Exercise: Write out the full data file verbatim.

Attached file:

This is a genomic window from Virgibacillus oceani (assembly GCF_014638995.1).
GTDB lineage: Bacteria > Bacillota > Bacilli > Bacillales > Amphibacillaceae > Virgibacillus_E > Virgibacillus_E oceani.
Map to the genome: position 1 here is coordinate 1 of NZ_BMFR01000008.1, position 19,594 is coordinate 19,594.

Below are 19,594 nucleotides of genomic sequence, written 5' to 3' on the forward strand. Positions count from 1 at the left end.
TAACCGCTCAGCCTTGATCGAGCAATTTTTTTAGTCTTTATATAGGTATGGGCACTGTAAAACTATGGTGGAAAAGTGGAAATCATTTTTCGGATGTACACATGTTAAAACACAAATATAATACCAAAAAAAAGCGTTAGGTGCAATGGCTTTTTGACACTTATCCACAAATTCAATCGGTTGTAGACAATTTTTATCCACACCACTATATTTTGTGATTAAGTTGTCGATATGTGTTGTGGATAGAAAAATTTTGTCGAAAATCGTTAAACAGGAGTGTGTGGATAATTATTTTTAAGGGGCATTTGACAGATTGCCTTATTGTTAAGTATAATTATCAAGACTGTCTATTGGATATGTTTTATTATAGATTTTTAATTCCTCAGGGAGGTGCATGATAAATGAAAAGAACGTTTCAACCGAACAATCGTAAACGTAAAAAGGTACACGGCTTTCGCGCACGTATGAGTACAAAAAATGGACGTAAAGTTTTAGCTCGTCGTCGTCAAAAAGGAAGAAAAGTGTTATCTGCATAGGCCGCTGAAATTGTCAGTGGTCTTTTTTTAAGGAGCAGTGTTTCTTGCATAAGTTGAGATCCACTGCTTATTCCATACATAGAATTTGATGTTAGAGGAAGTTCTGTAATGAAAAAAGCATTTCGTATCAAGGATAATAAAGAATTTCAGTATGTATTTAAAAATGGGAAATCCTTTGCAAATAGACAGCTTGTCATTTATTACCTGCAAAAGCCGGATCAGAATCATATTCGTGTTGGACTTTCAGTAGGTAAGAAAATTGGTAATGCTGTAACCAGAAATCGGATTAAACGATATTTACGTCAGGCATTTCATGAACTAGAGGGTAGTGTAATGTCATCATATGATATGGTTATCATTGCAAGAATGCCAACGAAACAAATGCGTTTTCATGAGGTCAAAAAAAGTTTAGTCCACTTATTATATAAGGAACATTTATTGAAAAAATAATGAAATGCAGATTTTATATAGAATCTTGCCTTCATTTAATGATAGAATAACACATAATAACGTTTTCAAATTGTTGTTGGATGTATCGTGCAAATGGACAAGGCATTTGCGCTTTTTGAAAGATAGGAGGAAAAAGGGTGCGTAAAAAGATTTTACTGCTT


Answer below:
This is a genomic window from Virgibacillus oceani (assembly GCF_014638995.1).
GTDB lineage: Bacteria > Bacillota > Bacilli > Bacillales > Amphibacillaceae > Virgibacillus_E > Virgibacillus_E oceani.
Map to the genome: position 1 here is coordinate 1 of NZ_BMFR01000008.1, position 19,594 is coordinate 19,594.

Below are 19,594 nucleotides of genomic sequence, written 5' to 3' on the forward strand. Positions count from 1 at the left end.
TAACCGCTCAGCCTTGATCGAGCAATTTTTTTAGTCTTTATATAGGTATGGGCACTGTAAAACTATGGTGGAAAAGTGGAAATCATTTTTCGGATGTACACATGTTAAAACACAAATATAATACCAAAAAAAAGCGTTAGGTGCAATGGCTTTTTGACACTTATCCACAAATTCAATCGGTTGTAGACAATTTTTATCCACACCACTATATTTTGTGATTAAGTTGTCGATATGTGTTGTGGATAGAAAAATTTTGTCGAAAATCGTTAAACAGGAGTGTGTGGATAATTATTTTTAAGGGGCATTTGACAGATTGCCTTATTGTTAAGTATAATTATCAAGACTGTCTATTGGATATGTTTTATTATAGATTTTTAATTCCTCAGGGAGGTGCATGATAAATGAAAAGAACGTTTCAACCGAACAATCGTAAACGTAAAAAGGTACACGGCTTTCGCGCACGTATGAGTACAAAAAATGGACGTAAAGTTTTAGCTCGTCGTCGTCAAAAAGGAAGAAAAGTGTTATCTGCATAGGCCGCTGAAATTGTCAGTGGTCTTTTTTTAAGGAGCAGTGTTTCTTGCATAAGTTGAGATCCACTGCTTATTCCATACATAGAATTTGATGTTAGAGGAAGTTCTGTAATGAAAAAAGCATTTCGTATCAAGGATAATAAAGAATTTCAGTATGTATTTAAAAATGGGAAATCCTTTGCAAATAGACAGCTTGTCATTTATTACCTGCAAAAGCCGGATCAGAATCATATTCGTGTTGGACTTTCAGTAGGTAAGAAAATTGGTAATGCTGTAACCAGAAATCGGATTAAACGATATTTACGTCAGGCATTTCATGAACTAGAGGGTAGTGTAATGTCATCATATGATATGGTTATCATTGCAAGAATGCCAACGAAACAAATGCGTTTTCATGAGGTCAAAAAAAGTTTAGTCCACTTATTATATAAGGAACATTTATTGAAAAAATAATGAAATGCAGATTTTATATAGAATCTTGCCTTCATTTAATGATAGAATAACACATAATAACGTTTTCAAATTGTTGTTGGATGTATCGTGCAAATGGACAAGGCATTTGCGCTTTTTGAAAGATAGGAGGAAAAAGGGTGCGTAAAAAGATTTTACTGCTT